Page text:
Banks are a major engine of our economy. Besides providing lending and capital, banks purchase tens of billions of dollars each year in goods and services from a variety of suppliers. Diversifying those supplier networks can have a positive impact in the communities they serve and on the economy.

Recently, The Greenlining Institute released a new report,"Escaping the Old Boy Network: The Banking Industry and Supplier Diversity," and convened bankers, small business representatives, federal regulators and other stakeholders to begin a dialogue on this issue. While others have looked at diversity in the industry, Greenlining's study – based on data voluntarily supplied by participating banks – is the first of its kind to examine bank data on a detailed, granular level by categories like ethnicity, gender and geography.

Greenlining's groundbreaking report was the result of strong partnerships with a shared goal of creating opportunities for minority business enterprises. Greenlining invited the top 12 banks in California by deposit market share to participate, and requested feedback on methodology to ensure the report asked the right questions. Eight banks participated and shared their data publicly for this first report – a nearly 70% participation rate. The results of this research were presented and discussed with a variety of stakeholders at a Feb. 24 event in San Francisco.

Once the numbers had been crunched, the results showed there is much work to do. Nationally, contracting with minority-owned firms saw a median spending of 5.96%, compared to California, where median spending was 7.72%.

The voluntarily participation of so many major banks was critical, and while the discussion was at times challenging for everyone involved, we all agree that it was the beginning of a useful and important process. And we came away from the dialogue having found considerable common ground.

We agreed that supplier diversity is a core business initiative. It's not about quotas; it's about identifying opportunities across the banks' supply chains and creating internal systems, transparency and business opportunities. Major corporations are increasingly coming to understand that communities of color are an untapped resource. In states like California, people of color are already the majority, and the nation is primed to become "majority-minority" by 2043. How major businesses like banks do business with communities of color will affect the health of the entire economy as well as being key to their own future growth.

By buying more goods and services from businesses rooted in diverse communities, banks can build bridges with those communities and expand their customer base. And by expanding their networks of potential suppliers, the increased competition can help banks obtain better quality services at lower prices.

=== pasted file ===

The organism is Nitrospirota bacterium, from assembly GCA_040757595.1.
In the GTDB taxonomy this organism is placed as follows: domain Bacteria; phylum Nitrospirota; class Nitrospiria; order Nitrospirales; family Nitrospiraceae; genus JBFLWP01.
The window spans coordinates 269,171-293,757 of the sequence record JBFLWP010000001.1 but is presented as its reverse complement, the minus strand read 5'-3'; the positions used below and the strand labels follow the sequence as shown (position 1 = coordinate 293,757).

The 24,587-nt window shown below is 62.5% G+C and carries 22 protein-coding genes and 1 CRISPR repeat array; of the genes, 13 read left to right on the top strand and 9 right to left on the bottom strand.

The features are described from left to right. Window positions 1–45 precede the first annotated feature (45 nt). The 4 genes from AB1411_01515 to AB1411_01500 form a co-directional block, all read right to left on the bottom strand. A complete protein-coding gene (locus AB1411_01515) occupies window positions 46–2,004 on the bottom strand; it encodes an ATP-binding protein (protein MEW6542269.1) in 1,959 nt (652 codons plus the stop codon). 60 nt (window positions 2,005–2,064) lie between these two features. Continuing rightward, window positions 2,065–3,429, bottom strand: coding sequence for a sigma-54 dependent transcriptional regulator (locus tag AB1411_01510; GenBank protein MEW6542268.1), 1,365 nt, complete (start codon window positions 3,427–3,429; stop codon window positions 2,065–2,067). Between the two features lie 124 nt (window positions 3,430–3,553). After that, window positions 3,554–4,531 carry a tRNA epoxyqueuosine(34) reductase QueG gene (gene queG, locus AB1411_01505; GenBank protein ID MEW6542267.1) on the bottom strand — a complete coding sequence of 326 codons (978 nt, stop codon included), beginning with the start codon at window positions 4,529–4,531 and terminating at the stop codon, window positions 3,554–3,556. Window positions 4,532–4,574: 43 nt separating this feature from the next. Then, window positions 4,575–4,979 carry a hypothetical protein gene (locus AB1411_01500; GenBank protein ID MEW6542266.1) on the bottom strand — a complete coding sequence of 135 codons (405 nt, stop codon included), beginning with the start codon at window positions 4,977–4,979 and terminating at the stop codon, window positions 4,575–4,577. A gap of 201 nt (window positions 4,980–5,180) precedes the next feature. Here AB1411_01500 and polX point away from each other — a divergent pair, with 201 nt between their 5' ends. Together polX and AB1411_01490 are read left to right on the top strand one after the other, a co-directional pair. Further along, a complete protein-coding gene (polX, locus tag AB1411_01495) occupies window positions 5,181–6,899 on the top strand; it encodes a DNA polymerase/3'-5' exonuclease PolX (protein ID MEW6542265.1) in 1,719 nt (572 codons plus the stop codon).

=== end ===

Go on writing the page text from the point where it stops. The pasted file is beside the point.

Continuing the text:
In so doing, banks can also bring jobs and investment to communities in need of both. Our nation still faces a disturbing racial wealth gap: According to the U.S. Census, for every dollar of wealth a white family owns, the median Asian family has about 81 cents. The median Latino family has 7 cents and the median black family has less than 6 cents. One way major corporations can help reduce that gap, ultimately benefitting our whole economy, is to do business with firms rooted in communities of color.

Supplier diversity is a component of the strategic sourcing process for the banking industry with tangible benefits for banks, customers and the community. To move forward, we agreed that better data and standardized metrics will help a great deal. Research for Greenlining's report revealed huge differences in what data banks now collect. For example, only three of eight banks currently track supplier data by gender within each ethnic group, and only five of eight track state-level contracting in depth.

The federal Offices of Minority and Women Inclusion, created by the Dodd-Frank financial reform law, can play an important role in establishing uniform measurement standards that will help both the industry and advocates continue this effort. We look forward to seeing how the OMWIs will compile comments on the recent Proposed Interagency Standards and create reporting criteria for all regulated entities. In the interim, we will all work together to create proactive and strong supplier diversity programs that truly impact both the bottom line of banks, diverse businesses, jobs and the economy.

Perhaps most important, we've agreed that this first report and discussion were just the beginning. We are committed to having continuing conversations to determine the next steps we all can take, including how to engage other teams within the banks and continue the important progress we've begun.

Orson Aguilar is executive director of The Greenlining Institute. Richard Chacon is senior vice president and director, supplier diversity and development, for Union Bank NA.